and sctroll down to replacement pole sets; you'll see Pinnacle 62 and Pinnacle 48. The question will be whether you can get a custom pole with that same tubing, and whether it would be stiff enough for that height.
Also, Kelty makes some adjustable poles:
that might work for you. another idea is an avalanche probe. You can get various lengths and diameters and weights, in aluminum and also carbon I think. I know some guys who use them as mid poles for ski trips, since they already have them on board.Jan 29, 2010 at 4:05 pm #1567697
I've never seen an avalanche pole that was that seriously strong. I've used them in a lightweight arch over a snow shelter, but never as a structural beam like it seems like is under discussion here.
–B.G.–Jan 29, 2010 at 4:13 pm #1567699
@nlsscottLocale: So. Calif.
I have used the pole from a golf ball retreiver (the long poles with a cup at the end for getting you ball out of the pond). They are telescoping and adjustable. You can cut them down to make the carrying length packable. The tubing is strong alum. and it is pretty cheap, too. ScottJan 29, 2010 at 4:35 pm #1567701
@ascientistLocale: Grants Pass, Oregon
The carbon fiber pole used in the Black Diamond Mega Light is the best center pole I have found for Mid's of a similar size. It's the lightest pole I have found that dose not have to be custom made and is still plenty strong. It can be purchased here:
More information on the pole here:
http://www.backpackinglight.com/cgi-bin/backpackinglight/black_diamond_mega_light_mega_bug_tent_review.htmlJan 29, 2010 at 5:19 pm #1567724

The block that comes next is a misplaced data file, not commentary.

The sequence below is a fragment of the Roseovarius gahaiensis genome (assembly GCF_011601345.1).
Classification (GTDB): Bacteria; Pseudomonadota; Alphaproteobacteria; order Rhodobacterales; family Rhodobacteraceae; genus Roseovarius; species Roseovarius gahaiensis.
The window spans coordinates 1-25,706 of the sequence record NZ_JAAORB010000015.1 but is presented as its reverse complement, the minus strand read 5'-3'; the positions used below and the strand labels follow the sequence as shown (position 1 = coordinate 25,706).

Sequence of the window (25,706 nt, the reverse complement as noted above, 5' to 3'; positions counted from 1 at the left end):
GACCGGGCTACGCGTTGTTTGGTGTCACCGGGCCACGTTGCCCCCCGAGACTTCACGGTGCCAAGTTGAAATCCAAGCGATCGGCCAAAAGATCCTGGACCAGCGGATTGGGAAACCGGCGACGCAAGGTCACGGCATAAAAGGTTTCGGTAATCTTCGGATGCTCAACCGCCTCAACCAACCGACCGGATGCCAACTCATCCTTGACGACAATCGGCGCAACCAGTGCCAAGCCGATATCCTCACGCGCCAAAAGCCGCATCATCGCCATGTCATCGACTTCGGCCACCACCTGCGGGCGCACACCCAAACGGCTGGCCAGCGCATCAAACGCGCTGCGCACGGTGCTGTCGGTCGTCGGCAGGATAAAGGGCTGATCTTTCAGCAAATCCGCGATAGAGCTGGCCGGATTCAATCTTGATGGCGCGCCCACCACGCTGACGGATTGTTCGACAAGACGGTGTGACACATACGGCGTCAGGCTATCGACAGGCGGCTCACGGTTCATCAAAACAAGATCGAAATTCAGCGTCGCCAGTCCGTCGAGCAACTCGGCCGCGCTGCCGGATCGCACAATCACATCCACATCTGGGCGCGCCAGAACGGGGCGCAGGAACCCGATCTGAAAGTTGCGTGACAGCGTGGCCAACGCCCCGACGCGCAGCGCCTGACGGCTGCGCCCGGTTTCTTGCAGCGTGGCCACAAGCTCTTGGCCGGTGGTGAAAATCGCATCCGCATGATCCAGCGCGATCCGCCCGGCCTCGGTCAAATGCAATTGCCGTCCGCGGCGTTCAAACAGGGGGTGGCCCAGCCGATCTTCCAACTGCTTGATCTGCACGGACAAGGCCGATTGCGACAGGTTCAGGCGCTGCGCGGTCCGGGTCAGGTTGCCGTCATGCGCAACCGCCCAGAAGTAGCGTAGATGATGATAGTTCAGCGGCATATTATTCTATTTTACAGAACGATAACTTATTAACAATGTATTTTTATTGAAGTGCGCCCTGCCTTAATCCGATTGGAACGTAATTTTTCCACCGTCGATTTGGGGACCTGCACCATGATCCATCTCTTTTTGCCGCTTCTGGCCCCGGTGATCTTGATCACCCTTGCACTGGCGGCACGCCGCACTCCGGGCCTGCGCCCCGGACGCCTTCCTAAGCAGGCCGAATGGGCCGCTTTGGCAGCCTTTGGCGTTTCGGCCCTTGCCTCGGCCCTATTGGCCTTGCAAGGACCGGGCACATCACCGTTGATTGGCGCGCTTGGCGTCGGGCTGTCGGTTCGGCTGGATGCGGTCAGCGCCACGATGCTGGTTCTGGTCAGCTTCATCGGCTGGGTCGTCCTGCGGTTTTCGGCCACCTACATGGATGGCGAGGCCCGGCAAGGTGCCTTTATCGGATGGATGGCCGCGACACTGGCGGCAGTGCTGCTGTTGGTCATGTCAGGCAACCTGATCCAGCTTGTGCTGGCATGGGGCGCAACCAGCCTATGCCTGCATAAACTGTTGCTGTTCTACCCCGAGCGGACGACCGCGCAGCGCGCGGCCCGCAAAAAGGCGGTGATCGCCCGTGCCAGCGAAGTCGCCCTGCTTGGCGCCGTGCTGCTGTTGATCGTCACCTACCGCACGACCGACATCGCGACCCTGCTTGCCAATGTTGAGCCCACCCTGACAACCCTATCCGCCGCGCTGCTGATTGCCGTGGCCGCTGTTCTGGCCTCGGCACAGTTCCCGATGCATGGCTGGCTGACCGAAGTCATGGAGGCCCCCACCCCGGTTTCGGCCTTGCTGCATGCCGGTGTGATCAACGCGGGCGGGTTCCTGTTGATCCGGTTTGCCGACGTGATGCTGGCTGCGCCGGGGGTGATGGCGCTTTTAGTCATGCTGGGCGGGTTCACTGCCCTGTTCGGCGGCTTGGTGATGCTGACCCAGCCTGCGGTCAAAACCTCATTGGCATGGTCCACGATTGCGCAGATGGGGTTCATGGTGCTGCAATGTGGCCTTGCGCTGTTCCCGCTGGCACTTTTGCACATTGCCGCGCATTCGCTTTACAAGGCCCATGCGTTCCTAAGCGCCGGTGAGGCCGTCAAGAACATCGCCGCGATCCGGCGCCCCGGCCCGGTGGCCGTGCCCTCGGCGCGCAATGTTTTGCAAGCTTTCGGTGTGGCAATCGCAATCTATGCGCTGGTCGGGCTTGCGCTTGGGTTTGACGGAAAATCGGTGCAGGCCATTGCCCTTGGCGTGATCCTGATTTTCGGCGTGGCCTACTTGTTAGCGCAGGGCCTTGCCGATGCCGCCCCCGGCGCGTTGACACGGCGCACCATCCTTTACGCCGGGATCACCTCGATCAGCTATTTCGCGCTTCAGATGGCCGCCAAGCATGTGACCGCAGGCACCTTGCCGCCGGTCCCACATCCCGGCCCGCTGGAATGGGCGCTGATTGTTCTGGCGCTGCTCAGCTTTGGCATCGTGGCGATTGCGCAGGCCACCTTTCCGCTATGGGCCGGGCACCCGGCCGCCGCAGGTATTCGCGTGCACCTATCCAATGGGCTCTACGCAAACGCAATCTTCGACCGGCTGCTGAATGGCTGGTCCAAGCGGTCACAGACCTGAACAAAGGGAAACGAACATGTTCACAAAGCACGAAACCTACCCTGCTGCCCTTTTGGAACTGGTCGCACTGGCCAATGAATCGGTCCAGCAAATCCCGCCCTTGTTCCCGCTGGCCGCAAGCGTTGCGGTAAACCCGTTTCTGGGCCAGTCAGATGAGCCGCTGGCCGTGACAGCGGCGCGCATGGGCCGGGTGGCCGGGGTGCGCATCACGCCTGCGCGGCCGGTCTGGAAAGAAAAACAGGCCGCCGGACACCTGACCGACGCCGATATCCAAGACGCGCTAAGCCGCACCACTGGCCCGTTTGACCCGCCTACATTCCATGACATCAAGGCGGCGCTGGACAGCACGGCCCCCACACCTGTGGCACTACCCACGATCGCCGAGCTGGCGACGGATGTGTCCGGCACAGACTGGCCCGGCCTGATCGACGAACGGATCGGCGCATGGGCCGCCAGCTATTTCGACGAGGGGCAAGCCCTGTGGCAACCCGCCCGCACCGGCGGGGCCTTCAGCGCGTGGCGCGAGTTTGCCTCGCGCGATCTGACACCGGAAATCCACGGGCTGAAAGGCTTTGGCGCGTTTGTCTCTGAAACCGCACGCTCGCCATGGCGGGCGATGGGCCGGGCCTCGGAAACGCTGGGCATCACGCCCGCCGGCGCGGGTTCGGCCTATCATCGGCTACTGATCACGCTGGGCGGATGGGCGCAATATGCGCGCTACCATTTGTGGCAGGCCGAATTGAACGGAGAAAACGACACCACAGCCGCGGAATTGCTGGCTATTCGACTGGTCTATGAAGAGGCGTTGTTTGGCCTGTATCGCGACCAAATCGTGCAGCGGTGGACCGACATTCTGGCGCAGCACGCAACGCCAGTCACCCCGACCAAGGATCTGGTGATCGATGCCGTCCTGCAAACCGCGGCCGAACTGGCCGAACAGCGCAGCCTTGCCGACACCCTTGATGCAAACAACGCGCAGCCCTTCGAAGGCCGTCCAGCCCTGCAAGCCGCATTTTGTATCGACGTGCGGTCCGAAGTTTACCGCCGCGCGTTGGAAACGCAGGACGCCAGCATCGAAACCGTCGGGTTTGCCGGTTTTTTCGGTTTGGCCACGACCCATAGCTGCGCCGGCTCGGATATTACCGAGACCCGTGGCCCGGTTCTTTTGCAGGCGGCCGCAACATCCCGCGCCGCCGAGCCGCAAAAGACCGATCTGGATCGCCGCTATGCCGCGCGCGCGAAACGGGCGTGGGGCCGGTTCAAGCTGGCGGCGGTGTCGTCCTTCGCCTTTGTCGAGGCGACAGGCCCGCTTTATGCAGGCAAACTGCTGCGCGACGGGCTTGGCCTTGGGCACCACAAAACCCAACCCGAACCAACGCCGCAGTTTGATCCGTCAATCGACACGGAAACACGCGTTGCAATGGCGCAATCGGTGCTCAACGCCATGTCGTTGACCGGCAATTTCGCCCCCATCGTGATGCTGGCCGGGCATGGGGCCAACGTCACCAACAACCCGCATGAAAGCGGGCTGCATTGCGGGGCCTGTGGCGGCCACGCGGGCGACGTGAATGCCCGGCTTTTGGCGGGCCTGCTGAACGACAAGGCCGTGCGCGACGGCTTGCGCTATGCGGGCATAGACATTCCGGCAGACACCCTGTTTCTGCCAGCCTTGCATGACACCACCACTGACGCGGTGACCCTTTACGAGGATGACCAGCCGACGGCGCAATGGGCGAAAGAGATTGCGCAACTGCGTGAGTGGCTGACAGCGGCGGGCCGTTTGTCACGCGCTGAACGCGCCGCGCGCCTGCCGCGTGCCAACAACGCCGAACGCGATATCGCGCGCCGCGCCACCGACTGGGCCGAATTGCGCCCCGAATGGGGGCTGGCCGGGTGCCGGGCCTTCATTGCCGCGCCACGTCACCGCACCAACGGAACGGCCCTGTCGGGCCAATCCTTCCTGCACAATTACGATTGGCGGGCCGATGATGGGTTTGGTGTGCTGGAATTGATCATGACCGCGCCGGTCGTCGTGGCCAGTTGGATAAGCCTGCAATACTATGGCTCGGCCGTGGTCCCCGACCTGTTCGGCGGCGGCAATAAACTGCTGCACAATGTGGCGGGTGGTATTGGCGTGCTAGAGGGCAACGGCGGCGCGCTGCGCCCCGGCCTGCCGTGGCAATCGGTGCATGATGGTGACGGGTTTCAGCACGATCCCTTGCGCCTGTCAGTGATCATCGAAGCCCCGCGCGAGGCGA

@mikefaedundeeLocale: Under a bush in Scotland
As i said Bob, i used TiGoat poles.
I would love to see a photo of your .292" dia carbon pole set up in a Hex 3 or similar style mid without any bend in it. Makes you wonder why BD use an 18.mm dia pole in their Mids.Jan 29, 2010 at 6:53 pm #1567747
I do not have either of those products, so I can't show you a photo of Fibraplex poles in use with them.
I had my Fibraplex poles custom cut for the proper length for my own shelter. Works good. Lasts a long time. For a lightweight shelter, they have zero bend.
–B.G.–Jan 29, 2010 at 7:50 pm #1567764
If you go with the Go-Lite poles, ProLite Gear has them on sale for $24.98 each:
Free shipping if you get your total order to at least $50 (2 poles + something at 4 cents or more — maybe one foot of 2mm Eidelweiss accessory cord @ 11 cents/ft(:>)
Sure are heavy at ProLite's 15 oz estimate per pole.
If that estimate is accurate, Go-Lite seems to have added weight to the pole. I have one that is "only" 13 oz.Jan 29, 2010 at 7:54 pm #1567766
Richard, aren't there two different generations of poles? One was 13 and one was 11 ounces. Prolite may have the older version, or maybe the only thing old is their data.
–B.G.–Jan 29, 2010 at 8:14 pm #1567770
I've got that exact same pole (SL 4/6/8).
Weighs 14.2 ozJan 30, 2010 at 7:48 pm #1568084
Yes, it does appear GoLite has sold variations of a pole that breaks down with shock cord holding the sections together, and which can be extended to various lengths.
I have these two.
One is silver, aluminum, weighs 12.61 oz, can be extended 61.75" to 75.5" via pop-up button, & folds to 17.75"
The other is brown, aluminum, weighs 12.96 oz, can be extended 57.25" to 70" via pop-up button, & folds to 17"
And then, there's GoLite's Hex 3 pole, which is blue and silver, aluminum, weighs 12.21 oz, can be extended 59" to 67" via sliding ring (as I recall), & folds to 15.25"